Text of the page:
There are the Padres, third in all of baseball, only a few signings behind the pace-setting Astros and Dodgers, two more teams under spending restrictions. San Diego has already inked 14 more players than the average team. As we noted previously, when discussing the 57 signings the Yankees made in 2015, it’s not particularly surprising:
Teams like the Yankees (and now Padres) that are heavily invested in the international game, spending gobs of money one year, are probably more familiar with the next class of international free agents than teams that don’t devote as many resources to foreign scouting. It’s easy to just continue signing players in the year following a spending spree, with the $300,000 limit only narrowing the potential market. There’s a good shot that the Padres, given their deep roots in Latin America, follow a similar path, using the next two years to stockpile young, high upside players.
The expensive players—the ones out of the Padres range this year—have better shots of becoming good prospects and productive major leaguers, of course, but this is still something of an educated guessing game. It’s an almost impossibly difficult task to scout 15- and 16-year-old players who aren’t even finished growing yet. The Padres are probably as good at it as any other team, so it’s encouraging that they’re keeping the pedal to the floor internationally. They could have taken a step back this year and nobody would have criticized them, but it’s clear this regime is hell-bent on finding talented baseball players whenever the opportunity presents itself.
The 2014-2015 offseason was a time of great excitement, with the Padres shocking the baseball world by making several blockbusters in the span of a few months, rapidly assembling an on-paper contender. It’s been two and a half years since it all went down, so we’ve all read (or written) numerous postscripts. In a few words: it didn’t work out.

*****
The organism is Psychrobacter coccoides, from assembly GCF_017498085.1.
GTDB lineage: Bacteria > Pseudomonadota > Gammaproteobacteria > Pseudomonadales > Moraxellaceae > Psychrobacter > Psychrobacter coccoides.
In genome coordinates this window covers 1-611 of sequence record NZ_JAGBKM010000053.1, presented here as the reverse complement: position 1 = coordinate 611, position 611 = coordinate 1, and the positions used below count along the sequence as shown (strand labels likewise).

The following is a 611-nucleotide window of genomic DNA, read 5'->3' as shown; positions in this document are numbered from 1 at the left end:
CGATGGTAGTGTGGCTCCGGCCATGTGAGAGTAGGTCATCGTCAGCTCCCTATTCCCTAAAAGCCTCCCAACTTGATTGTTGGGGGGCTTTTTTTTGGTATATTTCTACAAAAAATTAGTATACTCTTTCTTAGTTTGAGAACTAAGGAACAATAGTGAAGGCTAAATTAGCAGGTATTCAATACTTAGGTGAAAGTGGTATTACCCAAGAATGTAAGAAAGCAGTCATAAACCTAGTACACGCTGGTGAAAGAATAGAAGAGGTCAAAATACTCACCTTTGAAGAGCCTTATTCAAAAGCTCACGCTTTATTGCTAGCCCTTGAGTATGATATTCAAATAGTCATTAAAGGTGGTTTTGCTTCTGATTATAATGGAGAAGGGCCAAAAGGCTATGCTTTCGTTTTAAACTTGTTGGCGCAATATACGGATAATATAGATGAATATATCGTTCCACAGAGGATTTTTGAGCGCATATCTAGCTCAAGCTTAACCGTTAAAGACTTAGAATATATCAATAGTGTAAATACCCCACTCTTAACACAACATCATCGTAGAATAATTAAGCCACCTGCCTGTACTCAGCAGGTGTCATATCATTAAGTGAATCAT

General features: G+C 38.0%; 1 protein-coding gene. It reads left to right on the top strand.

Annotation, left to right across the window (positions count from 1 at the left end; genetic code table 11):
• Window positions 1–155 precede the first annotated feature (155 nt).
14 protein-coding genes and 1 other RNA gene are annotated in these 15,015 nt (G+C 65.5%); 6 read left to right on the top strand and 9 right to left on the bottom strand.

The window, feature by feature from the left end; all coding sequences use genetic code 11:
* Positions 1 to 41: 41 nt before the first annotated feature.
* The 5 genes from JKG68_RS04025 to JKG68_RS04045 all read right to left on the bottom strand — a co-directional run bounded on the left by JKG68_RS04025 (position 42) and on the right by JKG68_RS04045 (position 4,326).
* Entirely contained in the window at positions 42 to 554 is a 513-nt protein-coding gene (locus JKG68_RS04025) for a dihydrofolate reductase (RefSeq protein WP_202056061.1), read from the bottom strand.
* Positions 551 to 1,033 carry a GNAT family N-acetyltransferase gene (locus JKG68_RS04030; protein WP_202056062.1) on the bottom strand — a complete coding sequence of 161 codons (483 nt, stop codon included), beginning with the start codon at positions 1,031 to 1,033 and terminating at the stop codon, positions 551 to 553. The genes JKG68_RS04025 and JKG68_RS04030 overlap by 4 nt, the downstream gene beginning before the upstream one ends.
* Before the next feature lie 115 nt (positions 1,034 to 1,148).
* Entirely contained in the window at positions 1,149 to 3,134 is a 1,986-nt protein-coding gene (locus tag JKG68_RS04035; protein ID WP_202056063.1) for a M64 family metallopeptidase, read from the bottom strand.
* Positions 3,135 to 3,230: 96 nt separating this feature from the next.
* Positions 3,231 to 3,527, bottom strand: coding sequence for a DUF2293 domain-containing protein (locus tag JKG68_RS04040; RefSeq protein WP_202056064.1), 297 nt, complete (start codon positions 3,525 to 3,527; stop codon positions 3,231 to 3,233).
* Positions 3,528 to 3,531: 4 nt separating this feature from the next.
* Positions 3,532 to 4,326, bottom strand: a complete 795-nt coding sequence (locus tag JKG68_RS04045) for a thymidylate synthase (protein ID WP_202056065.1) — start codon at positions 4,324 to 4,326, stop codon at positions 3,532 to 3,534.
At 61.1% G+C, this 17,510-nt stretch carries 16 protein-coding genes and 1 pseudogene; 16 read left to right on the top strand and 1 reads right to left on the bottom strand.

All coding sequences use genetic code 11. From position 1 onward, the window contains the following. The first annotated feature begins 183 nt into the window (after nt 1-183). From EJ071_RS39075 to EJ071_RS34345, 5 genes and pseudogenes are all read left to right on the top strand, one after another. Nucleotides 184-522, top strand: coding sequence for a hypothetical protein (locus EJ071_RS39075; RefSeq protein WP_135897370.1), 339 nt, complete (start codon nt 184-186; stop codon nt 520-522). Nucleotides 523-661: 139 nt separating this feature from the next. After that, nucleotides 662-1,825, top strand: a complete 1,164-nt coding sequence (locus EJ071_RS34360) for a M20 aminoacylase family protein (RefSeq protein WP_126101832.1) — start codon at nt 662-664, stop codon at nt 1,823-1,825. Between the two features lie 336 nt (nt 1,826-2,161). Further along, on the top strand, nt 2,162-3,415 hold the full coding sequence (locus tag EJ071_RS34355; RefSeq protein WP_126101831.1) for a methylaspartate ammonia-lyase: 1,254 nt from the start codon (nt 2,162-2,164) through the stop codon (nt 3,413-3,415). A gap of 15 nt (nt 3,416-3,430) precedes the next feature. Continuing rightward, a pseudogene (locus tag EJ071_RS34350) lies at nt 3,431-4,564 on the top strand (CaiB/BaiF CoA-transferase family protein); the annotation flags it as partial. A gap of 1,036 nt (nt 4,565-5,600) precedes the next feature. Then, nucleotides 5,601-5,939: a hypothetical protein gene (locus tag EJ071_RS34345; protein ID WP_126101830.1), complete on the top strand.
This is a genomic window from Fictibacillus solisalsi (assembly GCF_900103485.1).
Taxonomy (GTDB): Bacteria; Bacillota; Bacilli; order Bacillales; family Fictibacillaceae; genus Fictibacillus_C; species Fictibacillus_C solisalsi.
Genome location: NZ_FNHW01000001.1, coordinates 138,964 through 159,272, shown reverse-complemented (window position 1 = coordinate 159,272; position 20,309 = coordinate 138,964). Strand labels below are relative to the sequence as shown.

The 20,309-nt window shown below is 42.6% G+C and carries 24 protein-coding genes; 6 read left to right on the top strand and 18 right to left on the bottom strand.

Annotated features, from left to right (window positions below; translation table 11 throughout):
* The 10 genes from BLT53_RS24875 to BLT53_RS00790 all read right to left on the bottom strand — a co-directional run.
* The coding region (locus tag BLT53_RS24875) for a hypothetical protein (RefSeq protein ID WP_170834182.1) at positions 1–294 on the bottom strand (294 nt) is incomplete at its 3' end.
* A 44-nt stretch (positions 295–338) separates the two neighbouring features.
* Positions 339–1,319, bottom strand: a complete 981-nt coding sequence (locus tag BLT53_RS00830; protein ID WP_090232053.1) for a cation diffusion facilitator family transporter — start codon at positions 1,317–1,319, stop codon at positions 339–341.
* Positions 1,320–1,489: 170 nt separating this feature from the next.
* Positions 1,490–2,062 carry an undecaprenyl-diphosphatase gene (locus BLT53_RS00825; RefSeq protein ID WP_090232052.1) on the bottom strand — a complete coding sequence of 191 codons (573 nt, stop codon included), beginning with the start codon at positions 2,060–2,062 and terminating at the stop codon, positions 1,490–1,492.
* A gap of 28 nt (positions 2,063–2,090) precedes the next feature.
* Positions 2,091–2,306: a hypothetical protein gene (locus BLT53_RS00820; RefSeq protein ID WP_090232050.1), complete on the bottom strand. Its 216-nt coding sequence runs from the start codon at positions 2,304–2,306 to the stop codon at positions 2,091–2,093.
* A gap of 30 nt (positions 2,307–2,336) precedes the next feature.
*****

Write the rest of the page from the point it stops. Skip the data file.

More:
Anyway, I was listening to the Make the Padres Great Again podcast the other day, and Craig and John briefly touched on the Wil Myers-for-Trea Turner three-team trade, classifying it as the worst move from that period. That’s a fair take, but it got me thinking: which move was the worst? . . . were there any good ones? . . . maybe I should make a list.
This is not going to be a super exhaustive look, because, let’s face it, nobody wants that. Instead, I’m breaking down each deal with my proprietary “then, now, forever” method (sorry, WWE). “Then” is how we felt about the deal at the time. This is arguably the most important category, so it gets double the weight of each of the other two categories in the final calculation. “Now” is how the deal looks today, 2.5 years later, and “forever” is our best guess at how the deal will look to (alien) baseball fans in 2200.
Sticking with the relatively simple format, we’re just going with letter grades, from F to, uh, A+, with a C being a ho-hum, run-of-the-mill deal. Alright, here we go, ranked in reverse order (from the best deal to the worst).
When the Padres lost a bidding war for Yoan Moncada a couple of years ago, it was, perhaps, a blessing in disguise. As good as Moncada is—and he’s potentially very, very good—missing out on him kept the Padres inside their international amateur spending budget in 2014-2015, helping to set up San Diego’s all-out assault on the current international signing market. In a sense, they traded Moncada for Adrian Morejon, Jorge Ona, Luis Almanzar, Gabriel Arias, Jeisson Rosario, Osvaldo Hernandez . . . and on and on.
Now, two years after the Red Sox inked Moncada to a $31.5 million deal, there’s a new Cuban phenom in town named Luis Robert. Like Moncada, Robert is very much a Physical Specimen, with speed, power, athleticism, and all the other attributes you’d expect from this sort of supremely talented prospect. A 19-year-old outfielder who will officially be cleared to sign with a major-league team in May, Robert is expected to sign before the next international signing period opens on July 4, when all teams will be limited by a (really dumb) hard spending cap.